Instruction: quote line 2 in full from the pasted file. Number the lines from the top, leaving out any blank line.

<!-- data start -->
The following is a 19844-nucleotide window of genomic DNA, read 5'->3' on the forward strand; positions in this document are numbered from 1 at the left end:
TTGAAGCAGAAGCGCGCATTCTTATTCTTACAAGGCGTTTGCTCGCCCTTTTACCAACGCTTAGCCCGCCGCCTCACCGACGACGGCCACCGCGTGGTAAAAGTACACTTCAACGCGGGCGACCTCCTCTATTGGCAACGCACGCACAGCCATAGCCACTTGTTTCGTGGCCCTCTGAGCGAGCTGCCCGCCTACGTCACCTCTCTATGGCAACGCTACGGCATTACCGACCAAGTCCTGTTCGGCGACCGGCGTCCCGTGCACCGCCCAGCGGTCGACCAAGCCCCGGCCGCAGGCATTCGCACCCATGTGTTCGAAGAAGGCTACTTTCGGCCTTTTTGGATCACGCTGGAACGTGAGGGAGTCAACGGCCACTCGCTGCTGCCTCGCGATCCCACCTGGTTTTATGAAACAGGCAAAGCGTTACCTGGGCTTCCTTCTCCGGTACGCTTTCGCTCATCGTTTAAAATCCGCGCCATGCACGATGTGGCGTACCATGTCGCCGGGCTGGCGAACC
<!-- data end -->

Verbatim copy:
TTGAAGCAGAAGCGCGCATTCTTATTCTTACAAGGCGTTTGCTCGCCCTTTTACCAACGCTTAGCCCGCCGCCTCACCGACGACGGCCACCGCGTGGTAAAAGTACACTTCAACGCGGGCGACCTCCTCTATTGGCAACGCACGCACAGCCATAGCCACTTGTTTCGTGGCCCTCTGAGCGAGCTGCCCGCCTACGTCACCTCTCTATGGCAACGCTACGGCATTACCGACCAAGTCCTGTTCGGCGACCGGCGTCCCGTGCACCGCCCAGCGGTCGACCAAGCCCCGGCCGCAGGCATTCGCACCCATGTGTTCGAAGAAGGCTACTTTCGGCCTTTTTGGATCACGCTGGAACGTGAGGGAGTCAACGGCCACTCGCTGCTGCCTCGCGATCCCACCTGGTTTTATGAAACAGGCAAAGCGTTACCTGGGCTTCCTTCTCCGGTACGCTTTCGCTCATCGTTTAAAATCCGCGCCATGCACGATGTGGCGTACCATGTCGCCGGGCTGGCGAACC